Yeah, complex, too intense, for friends and family to really take it on in a good way.
Yeah, my brother was going to see if he could possibly help. But even he said—no, better not, even I’m getting to be too much of an old man! I remember how their own sister passed, from a rare progressive neurodegenerative condition none of us had ever heard of. She’d been a scientist, a brilliant woman. I remember the caregiving José and his siblings had organized, the funeral on the Westside in the cemetery where my own grandparents lay, his brother’s words: You’ve come home, back to the neighborhood.
A moment of silent reflection. Híjole.
Right. Hey, listen! Lemme call you back later! He’s panting again, but probably he’s just walking up the stairs—I remember that he has COPD. Do I also fucking remember Allison saying she thought one reason his lungs were so bad was because he used to swallow fire? I wouldn’t put it past him.
Yeah yeah yeah yeah. Call me back, I’m around all afternoon.
I know he won’t. But it’s okay. We’ve held hands across the table anyway.
Cool cool cool, lata lata lata! His Yogi Bear voice, his Hollywood sign-off as he dashes off to the next resplendent catastrophe.
Next week on September 16, I’ll be doing a reading and discussion with some comadres from the Abuelas en Acción podcast, hosted by the incredible Tia Chucha’s Centro Cultural and Bookstore in Sylmar, CA. I’m really excited about this reading because it embodies a virtual coming together across Tejas, Arizona, Califas, and Oregon, specifically around questions of climate justice within Latinx/Chicanx communities. The Abuelas podcast is part of a larger community health project in Portland, OR called Familias en Acción, which is launching an organizing effort around climate justice as public health called Vivir Bien. I’m totally honored to take part in the inaugural event for this broader community effort. I’ll be reading a couple excerpts from Luz and then engaging with the Abuelas in a moderated discussion on how climate justice work in our communities is connected to Indigenous-led global movements for buen vivir and the Rights of Nature.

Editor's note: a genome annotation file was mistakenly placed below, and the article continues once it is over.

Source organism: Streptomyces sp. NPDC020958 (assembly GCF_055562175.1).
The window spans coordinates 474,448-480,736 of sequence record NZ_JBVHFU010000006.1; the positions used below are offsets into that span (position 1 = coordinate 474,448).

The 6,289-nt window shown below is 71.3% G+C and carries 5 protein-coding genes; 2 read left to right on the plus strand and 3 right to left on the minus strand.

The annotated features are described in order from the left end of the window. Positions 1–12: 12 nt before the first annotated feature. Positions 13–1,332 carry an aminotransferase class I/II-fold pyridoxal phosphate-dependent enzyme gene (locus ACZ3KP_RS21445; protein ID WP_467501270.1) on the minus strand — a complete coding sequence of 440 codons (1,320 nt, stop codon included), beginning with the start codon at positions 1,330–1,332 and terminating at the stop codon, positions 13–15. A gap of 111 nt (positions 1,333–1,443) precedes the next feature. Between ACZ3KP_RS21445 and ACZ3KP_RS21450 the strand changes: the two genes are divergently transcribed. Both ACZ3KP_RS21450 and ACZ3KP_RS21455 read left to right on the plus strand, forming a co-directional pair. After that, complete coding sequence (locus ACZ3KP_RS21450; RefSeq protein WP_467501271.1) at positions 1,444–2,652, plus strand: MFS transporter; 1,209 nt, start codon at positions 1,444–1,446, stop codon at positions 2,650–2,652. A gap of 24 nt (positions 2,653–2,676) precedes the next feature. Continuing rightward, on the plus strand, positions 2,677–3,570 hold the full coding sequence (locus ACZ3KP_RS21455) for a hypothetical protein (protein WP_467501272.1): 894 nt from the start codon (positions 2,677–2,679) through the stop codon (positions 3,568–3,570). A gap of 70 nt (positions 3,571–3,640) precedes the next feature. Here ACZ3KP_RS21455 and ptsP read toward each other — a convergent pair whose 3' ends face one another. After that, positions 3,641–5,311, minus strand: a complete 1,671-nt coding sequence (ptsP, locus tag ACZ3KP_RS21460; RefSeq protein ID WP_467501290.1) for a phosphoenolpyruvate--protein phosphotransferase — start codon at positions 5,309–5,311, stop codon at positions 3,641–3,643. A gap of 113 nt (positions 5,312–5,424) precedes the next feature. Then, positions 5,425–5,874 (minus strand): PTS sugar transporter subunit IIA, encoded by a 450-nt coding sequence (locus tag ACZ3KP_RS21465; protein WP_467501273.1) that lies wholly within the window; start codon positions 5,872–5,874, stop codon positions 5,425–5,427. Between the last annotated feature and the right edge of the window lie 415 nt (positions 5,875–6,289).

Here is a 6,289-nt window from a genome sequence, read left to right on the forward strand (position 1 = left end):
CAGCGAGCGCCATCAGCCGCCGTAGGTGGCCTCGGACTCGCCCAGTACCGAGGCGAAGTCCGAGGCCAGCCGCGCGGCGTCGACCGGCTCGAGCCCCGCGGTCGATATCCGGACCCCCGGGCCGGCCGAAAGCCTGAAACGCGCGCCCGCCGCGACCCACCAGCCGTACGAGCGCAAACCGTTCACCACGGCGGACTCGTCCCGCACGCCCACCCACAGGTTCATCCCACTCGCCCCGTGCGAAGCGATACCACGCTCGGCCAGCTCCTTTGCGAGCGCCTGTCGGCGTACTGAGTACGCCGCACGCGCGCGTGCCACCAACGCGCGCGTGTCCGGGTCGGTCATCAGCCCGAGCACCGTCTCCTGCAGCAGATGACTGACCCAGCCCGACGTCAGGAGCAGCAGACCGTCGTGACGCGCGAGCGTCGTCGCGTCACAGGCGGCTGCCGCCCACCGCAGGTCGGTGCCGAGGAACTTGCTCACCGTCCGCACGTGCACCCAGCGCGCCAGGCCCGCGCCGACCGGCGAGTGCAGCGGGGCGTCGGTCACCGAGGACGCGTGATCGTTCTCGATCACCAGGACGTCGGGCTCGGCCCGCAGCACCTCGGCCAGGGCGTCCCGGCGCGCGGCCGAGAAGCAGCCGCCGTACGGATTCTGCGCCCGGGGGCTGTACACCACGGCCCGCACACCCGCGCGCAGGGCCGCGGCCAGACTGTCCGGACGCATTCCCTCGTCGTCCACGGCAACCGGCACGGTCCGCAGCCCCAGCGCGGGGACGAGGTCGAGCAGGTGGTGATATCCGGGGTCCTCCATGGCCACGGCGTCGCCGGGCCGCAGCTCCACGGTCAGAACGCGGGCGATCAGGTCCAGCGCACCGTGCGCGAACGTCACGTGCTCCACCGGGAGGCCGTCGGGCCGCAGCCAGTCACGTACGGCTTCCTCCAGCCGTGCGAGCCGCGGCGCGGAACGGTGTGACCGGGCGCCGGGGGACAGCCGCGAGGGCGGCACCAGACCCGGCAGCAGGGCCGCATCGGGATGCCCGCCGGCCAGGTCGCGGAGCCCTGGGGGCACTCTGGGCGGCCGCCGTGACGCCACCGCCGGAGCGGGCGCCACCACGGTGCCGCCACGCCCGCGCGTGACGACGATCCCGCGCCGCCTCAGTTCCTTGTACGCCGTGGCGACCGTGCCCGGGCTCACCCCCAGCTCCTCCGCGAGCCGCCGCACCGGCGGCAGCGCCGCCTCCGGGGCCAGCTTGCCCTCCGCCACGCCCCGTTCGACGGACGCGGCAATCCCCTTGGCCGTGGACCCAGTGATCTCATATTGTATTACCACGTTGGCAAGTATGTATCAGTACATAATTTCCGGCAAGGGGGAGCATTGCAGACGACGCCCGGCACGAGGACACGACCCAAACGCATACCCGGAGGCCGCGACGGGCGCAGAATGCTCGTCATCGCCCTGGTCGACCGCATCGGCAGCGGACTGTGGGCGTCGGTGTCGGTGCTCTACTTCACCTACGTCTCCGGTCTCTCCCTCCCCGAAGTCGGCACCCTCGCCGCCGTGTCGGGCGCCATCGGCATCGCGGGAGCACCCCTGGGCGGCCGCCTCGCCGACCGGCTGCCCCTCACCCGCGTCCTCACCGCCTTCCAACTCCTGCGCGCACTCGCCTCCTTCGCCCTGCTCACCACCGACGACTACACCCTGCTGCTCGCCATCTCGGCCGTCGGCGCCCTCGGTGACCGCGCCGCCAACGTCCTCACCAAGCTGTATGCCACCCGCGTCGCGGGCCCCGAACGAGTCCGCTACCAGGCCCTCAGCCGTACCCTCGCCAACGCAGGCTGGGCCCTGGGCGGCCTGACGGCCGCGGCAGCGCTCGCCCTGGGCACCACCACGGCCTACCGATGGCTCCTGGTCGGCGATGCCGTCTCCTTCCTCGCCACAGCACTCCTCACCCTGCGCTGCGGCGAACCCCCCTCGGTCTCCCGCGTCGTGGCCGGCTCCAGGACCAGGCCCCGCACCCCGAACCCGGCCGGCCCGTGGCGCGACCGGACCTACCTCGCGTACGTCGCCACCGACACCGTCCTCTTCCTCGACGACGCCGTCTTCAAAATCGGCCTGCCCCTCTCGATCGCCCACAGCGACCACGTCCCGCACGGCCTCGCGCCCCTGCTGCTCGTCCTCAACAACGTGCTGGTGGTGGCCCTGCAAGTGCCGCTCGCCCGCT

After weeks of feeling like Delta had the walls slowly closing in on us once more—we’re vaccinated but of course Wolfi can’t be—it was amazing to get out of the house and roadtrip it down to Laredo for my reading with Carlos Flores. It took a lot of finagling to pull off that kind of freedom of movement, Greg taking Wolfi in the morning and my parents in the evening, for which I’m grateful. Asra was traveling with me, so I put together a playlist for our ride, and we blasted Bad Bunny (boricua trap melancholia) and Lil Nas X (his new gay arrival album–poppier than I expected) and old Calvin Harris (Scottish DJ with a core emotionality that has always stabbed me in the heart). I told Asra about how before Harris was well-known, he couldn’t afford featured artists and so he just sang his own stuff, and he thought that was pretty funny.